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||Garden Blether - Plant Decemberr
By Patrick Vickery (Copyright reserved Patrick
The Plant Blether
There’s nothing like buying a plant to put you in the mood for a spot of
gardening, is there? I’m fond of those plant stalls that you find at markets
and car boot sales because you never know what you might come across and
the plants are usually quite cheap.
In the past I’ve sold plants at car boot sales myself, five or six pounds
for a pitch, forty or fifty plants - maybe more - neatly labeled in smart
pots, a flask of coffee and a tasty sandwich, then ’Bob’s your Uncle’, simply
watch the cash roll in, or that’s the theory anyway, though in reality it
doesn’t always work like that, not if there’s inclement weather to keep the
plant buying public at bay, or an alternative attraction elsewhere (an international
football match on the television perhaps). If so, you might be lucky to cover
your costs. I find it’s best to treat these things as a social event myself,
an opportunity for a good blether with old friends - blether, blether, blether
- and a chance to catch up on the local gossip.
If you intend to sell plants yourself on a regular basis of course, then
there are some pitfalls to be aware of.
"You sold me a Geum last time," one man bellowed at me
across the table, "only it was an Oriental Poppy!"
Easy mistake to make. Best apologize when this happens, smile pleasantly,
defer to the customer’s expert opinion (he was probably right anyway), offer
a replacement, chat pleasantly about the weather, go for the ’distraction’
"And what about the Lupin that should have been red, it
was lime green!!"
"Well obviously a mutation, obviously, obviously,
very rare indeed." This said with a smile. "Weren’t you the lucky one?"
And then of course there was the woman who wanted worms.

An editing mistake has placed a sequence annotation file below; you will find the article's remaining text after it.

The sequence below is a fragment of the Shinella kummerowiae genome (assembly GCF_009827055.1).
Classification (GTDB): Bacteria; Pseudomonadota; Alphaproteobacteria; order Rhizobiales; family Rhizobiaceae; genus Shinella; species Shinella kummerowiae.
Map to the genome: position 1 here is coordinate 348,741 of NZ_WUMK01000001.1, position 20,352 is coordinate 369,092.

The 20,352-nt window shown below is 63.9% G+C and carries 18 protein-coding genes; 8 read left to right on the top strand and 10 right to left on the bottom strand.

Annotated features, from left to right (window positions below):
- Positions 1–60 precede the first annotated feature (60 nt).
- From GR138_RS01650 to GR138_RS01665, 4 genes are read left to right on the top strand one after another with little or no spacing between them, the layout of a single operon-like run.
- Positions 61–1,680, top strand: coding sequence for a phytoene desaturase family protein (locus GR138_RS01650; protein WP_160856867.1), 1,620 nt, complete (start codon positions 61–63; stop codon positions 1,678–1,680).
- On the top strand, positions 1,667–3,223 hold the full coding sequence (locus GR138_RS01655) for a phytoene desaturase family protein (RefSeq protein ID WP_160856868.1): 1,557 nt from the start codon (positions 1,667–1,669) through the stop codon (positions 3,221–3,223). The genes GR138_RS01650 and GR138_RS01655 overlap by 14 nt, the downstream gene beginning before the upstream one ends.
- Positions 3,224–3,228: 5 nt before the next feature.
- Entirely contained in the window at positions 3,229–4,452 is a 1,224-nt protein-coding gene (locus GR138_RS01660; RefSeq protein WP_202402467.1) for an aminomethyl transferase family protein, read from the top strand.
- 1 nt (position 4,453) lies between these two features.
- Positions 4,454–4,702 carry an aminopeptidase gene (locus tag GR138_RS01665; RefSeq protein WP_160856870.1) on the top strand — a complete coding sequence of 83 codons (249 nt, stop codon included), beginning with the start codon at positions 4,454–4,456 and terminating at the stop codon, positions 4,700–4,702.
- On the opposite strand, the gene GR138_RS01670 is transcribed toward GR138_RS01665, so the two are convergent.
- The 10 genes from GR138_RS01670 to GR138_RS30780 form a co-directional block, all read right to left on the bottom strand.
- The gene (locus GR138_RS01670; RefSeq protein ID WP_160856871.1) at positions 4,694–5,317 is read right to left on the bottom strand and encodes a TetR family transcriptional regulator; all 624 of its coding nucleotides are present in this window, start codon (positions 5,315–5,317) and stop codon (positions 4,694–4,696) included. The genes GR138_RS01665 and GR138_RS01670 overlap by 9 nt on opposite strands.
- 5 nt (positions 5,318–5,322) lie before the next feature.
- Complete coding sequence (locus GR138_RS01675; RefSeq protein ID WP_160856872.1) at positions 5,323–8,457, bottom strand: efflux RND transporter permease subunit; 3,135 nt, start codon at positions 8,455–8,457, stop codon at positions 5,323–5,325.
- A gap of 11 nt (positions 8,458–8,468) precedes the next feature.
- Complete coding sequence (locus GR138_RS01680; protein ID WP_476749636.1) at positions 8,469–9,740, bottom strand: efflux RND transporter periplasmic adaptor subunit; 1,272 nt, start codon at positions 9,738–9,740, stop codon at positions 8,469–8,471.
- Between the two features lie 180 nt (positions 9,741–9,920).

"Do you sell worms?" she enquired.
"Worms for the garden?"
Do people really buy worms? Was she serious?
"No, sorry, don’t do worms."
I enjoy a good browse around the plant stalls myself, always on the look
out for plants with potential. I remember one occasion particularly
well. (A car boot sale, Inverness, one Saturday morning). I was studying
the horticultural display on the table in front of me - and paying particular
attention, in fact, to some brown vegetation cascading down the side of a
pot in a limp and dead sort of way - when the stallholder caught my eye.
"Good plant, that," he said, "looks half-dead now, you
know, half-dead, but you should have seen it yesterday, looked fully dead
then, fully dead. Dug it up myself, fine specimen, fifty pence to you,
Well what’s the world coming to, I asked myself, when somebody wants fifty
pence for a dead plant? And worse still, I paid fifty pence for it too. He
was very persuasive, you see, I didn’t like to say no. Of course he
could have been right, couldn’t he? Maybe it wasn’t dead at all - or
even half dead for that matter - but simply in need of some tender
So I took it home, planted it, administered tender loving care and
then awaited signs of revival.
Over the next few days, however, my initial suspicions were confirmed.
I’d bought a dead plant and paid good money for it too. Well what can you
say to that? ’Good Heavens’ about sums it up, doesn’t it?
Copyright 2002 Patrick Vickery
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